Ecosystm comments

In Australia, Amazon Connect has grown its customer base and these include some large enterprises. Big wins in the last 2 years include National Australia Bank and NSW Health. NSW Health shifted its IT service desk and shared services contact centres onto a new cloud-based contact centre platform as part of a broader digital transformation.

AWS has been gearing up for the launch in ASEAN over the last 6 months. The region is very competitive with some long-standing contact centre players having a large share and installed base in the large and medium enterprise accounts. The launch indicates how serious they are about growing their contact centre business in the region. There has been good progress so far in Singapore and the Philippines. Amazon Connect will look to grow its presence in Indonesia, Malaysia, Thailand, and Vietnam in the months to come. The market dynamics in each Asian country is unique and AWS will work with partners such as Accenture, Deloitte, DXC, ECS, NTT and VoiceFoundry to grow their presence in the region. Some of the more traditional partners will need education and upskilling to understand the Amazon Connect value proposition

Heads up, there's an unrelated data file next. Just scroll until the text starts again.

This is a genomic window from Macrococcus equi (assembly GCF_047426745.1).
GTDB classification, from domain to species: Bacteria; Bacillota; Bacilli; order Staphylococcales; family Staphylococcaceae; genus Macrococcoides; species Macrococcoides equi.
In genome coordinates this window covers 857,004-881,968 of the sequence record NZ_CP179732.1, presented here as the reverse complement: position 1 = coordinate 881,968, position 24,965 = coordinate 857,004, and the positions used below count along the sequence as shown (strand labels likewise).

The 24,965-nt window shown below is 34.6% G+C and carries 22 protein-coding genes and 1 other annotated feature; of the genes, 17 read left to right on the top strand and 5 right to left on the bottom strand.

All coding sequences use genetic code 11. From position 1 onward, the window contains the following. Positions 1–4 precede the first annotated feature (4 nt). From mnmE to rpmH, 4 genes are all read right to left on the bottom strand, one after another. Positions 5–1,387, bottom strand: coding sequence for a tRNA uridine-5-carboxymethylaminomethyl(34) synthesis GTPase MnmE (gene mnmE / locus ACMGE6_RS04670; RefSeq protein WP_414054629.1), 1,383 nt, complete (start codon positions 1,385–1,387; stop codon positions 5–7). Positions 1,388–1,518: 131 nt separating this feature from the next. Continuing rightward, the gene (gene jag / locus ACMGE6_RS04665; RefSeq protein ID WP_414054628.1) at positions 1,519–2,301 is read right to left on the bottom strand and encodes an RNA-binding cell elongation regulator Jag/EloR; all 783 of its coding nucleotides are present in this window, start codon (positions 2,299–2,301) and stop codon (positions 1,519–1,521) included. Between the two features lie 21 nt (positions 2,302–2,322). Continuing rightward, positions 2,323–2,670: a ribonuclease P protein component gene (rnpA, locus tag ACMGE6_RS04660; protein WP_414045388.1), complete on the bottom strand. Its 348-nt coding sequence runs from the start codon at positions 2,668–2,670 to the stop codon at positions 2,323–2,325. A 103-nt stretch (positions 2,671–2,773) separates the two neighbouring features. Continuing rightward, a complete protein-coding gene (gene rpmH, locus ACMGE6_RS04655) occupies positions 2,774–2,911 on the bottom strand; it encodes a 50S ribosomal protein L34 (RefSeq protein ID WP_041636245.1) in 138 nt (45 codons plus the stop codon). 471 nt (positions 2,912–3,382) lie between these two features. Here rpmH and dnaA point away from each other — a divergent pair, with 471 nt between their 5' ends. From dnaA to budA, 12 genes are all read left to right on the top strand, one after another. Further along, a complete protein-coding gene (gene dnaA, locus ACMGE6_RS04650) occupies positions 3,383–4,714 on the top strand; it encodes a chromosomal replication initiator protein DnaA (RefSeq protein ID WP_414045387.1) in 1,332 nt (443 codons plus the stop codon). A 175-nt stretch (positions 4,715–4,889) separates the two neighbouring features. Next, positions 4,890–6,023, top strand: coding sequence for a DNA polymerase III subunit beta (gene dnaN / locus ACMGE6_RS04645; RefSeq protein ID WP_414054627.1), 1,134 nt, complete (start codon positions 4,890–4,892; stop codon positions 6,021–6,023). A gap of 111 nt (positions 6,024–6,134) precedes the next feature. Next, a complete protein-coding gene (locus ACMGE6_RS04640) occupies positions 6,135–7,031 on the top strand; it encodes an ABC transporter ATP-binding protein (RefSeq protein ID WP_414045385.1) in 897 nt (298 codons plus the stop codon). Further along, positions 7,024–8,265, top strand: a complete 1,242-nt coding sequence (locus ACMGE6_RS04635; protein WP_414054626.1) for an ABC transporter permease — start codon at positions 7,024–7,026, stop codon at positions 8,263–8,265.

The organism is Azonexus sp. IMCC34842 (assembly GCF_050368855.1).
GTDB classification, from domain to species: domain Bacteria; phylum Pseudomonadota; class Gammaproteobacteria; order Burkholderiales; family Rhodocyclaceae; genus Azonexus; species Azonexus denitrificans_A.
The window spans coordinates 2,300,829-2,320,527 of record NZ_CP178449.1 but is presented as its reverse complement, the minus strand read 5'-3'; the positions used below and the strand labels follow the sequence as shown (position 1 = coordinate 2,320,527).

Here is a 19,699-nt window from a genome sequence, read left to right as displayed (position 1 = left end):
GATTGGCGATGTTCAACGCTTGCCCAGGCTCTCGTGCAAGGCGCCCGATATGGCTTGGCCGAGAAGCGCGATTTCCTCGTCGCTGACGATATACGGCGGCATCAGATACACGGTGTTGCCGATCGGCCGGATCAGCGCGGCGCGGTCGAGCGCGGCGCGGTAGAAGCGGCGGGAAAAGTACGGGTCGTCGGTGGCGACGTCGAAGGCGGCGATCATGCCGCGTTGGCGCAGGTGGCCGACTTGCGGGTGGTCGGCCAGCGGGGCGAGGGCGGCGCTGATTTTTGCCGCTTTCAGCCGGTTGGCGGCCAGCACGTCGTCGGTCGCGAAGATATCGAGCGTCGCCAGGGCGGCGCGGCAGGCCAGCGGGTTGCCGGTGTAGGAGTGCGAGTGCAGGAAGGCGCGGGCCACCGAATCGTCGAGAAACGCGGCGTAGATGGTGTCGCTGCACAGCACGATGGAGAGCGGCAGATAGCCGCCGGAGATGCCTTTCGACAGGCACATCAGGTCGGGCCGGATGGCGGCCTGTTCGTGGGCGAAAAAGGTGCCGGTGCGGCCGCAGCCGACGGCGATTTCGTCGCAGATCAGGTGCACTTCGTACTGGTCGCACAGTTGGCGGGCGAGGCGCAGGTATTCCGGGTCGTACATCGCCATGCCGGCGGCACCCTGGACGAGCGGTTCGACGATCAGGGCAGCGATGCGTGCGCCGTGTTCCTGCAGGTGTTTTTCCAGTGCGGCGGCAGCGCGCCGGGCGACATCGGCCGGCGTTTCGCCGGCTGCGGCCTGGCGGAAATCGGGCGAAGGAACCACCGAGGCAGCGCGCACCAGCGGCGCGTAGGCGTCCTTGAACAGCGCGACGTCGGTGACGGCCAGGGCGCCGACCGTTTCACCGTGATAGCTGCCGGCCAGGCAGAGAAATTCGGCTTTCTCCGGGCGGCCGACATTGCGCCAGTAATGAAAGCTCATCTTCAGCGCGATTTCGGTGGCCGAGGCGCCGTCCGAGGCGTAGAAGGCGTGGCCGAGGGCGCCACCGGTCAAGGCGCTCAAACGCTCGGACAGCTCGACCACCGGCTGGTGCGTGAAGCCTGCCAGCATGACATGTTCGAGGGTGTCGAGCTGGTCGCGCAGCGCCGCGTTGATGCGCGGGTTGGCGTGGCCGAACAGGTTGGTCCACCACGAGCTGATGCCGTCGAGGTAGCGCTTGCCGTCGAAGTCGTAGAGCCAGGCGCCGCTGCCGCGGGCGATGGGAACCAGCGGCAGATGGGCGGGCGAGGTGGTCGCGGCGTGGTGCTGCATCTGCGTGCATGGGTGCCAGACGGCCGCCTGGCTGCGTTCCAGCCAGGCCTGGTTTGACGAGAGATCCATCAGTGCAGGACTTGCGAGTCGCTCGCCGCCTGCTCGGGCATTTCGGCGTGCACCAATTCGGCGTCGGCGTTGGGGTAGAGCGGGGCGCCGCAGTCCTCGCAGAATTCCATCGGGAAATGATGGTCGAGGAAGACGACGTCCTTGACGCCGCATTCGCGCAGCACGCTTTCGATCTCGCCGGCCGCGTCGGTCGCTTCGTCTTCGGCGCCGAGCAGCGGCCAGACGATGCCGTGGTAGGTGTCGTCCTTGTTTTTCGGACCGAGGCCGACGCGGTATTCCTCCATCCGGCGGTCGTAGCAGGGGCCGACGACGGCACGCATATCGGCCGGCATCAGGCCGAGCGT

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Poly: Accelerating Partnerships and Product Innovation

4.9/5 (7)

4.9/5 (7)

Poly’s CEO Joe Burton was in Sydney recently to meet with staff, customers and partners. I had the privilege of interviewing him about the roadmap ahead for the company. Plantronics acquired Polycom for $2 billion at the end of March 2018 and earlier this year at Enterprise Connect, Poly was unveiled as the new brand  – the coming together of Plantronics and Polycom. The company prides themselves on the strong engineering heritage they have across their product portfolio. Poly is playing in a large addressable market and these segments include unified communications (UC), video, headsets and contact centres.